PhD, Sociology, University of Wisconsin-Madison (1993)
Sociology of Health and Medicine , Gender , Science and KnowledgeQualitative Methods
The Fibromyalgia Story Medical Authority and Women's Worlds of Pain
More than six million Americans—most of them women—have been diagnosed with fibromyalgia syndrome (FMS), a disorder that produces muscular-skeletal pain and fatigue. In the absence of visible evidence, a well-understood cause, or effective treatment, many have questioned whether FMS is a "real" illness. Amidst the controversy, millions of women live with their very real symptoms.
Rather than taking sides in the heated debate, Kristin Barker explains how FMS represents an awkward union between the practices of modern medicine and the complexity of women's pain. Using interviews with sufferers, Barker focuses on how the idea of FMS gives meaning and order to women beset by troubling symptoms, self-doubt, and public skepticism.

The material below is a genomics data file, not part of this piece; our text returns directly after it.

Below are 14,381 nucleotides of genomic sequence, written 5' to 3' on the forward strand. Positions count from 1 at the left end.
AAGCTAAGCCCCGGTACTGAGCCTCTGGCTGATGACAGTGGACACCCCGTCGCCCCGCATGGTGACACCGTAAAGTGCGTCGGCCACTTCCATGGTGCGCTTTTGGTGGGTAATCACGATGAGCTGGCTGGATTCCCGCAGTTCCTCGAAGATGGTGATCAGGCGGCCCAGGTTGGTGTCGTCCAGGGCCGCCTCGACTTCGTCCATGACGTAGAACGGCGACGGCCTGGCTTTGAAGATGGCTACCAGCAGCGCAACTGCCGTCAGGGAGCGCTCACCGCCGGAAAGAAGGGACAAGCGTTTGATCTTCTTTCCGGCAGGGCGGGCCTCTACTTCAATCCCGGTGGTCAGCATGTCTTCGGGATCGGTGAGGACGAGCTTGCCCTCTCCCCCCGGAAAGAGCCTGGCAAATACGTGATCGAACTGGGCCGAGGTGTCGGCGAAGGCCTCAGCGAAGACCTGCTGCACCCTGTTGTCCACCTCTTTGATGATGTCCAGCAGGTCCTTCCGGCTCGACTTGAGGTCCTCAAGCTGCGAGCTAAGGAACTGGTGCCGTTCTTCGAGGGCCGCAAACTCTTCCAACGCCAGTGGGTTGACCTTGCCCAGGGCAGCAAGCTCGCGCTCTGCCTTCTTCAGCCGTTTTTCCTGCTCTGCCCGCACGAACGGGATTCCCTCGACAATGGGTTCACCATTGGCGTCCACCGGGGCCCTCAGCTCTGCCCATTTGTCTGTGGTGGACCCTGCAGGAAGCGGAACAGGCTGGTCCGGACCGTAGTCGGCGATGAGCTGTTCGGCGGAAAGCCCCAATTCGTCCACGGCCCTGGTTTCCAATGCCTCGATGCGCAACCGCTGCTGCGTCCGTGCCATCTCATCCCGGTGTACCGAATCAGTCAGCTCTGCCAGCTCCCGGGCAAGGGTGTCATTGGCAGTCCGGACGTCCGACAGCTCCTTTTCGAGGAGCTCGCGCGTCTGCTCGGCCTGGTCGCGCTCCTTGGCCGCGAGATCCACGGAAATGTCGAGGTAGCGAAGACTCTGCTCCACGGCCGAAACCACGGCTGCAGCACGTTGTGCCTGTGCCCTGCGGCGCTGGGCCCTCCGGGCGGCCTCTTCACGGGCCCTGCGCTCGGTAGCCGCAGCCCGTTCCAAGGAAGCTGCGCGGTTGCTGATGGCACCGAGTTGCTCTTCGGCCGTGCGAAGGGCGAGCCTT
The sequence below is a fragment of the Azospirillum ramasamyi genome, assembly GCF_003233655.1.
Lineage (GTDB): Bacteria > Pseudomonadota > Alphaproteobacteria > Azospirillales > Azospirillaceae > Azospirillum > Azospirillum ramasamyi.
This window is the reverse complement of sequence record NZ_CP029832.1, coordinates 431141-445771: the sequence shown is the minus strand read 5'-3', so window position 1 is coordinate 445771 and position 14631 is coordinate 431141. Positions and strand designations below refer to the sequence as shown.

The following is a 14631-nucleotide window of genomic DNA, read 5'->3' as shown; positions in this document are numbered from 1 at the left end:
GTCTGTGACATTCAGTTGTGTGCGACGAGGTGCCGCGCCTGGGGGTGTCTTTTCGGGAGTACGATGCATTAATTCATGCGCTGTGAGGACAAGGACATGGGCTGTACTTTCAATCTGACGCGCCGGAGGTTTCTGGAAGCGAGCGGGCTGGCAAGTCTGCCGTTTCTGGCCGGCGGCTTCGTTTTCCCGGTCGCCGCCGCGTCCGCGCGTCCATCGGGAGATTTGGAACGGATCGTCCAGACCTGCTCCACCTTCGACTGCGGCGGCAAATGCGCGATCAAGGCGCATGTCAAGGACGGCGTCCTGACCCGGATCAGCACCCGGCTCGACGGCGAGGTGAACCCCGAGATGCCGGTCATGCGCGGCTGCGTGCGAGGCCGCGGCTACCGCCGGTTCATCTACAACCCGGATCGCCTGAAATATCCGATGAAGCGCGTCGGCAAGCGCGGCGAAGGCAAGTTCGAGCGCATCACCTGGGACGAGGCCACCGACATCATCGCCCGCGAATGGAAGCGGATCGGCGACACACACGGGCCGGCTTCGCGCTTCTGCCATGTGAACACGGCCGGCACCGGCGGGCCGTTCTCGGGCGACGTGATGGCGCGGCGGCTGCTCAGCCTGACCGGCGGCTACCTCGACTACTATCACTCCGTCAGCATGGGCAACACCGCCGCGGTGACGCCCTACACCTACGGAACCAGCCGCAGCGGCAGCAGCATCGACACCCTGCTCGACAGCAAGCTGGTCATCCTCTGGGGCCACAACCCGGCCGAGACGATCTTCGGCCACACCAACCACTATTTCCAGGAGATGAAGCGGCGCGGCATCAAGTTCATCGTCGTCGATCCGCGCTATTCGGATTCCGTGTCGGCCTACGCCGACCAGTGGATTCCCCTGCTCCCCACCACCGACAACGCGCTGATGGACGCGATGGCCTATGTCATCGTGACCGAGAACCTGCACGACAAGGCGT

The Fibromyalgia Story offers a fresh look at a controversial diagnosis; Barker avoids overly simplistic explanations and empathizes with sufferers without losing sight of the social construction of disease and its relation to modern medical practice.
Available for purchase here.
Barker, Kristin and Cirila Estela Vasquez Guzman*. 2016 "Pharmaceutical Direct-To-Consumer Advertising and U.S. Hispanic Patient-Consumers." Sociology of Health and Illness 38(1): 1337-1351.
Barker, Kristin and Tasha Galardi. 2015 "Diagnostic Domain Defense and the DSM-5: The Case of Autism Spectrum Disorder." Social Problems 62(1), 120-140.
Barker, Kristin. 2014 "Mindfulness Meditation: Do-It-Yourself Medicalization of Every Moment." Social Science & Medicine 106: 168-176.
Barker, Kristin and Tash Galardi. 2011 "Dead by 50: Lay Expertise and Breast Cancer Screening." Social Science & Medicine 72: 1351-1358.
* Denotes graduate student coauthor
Sociology of Madness
Classical Sociological Theory (graduate)
Theories in Medical Sociology (graduate)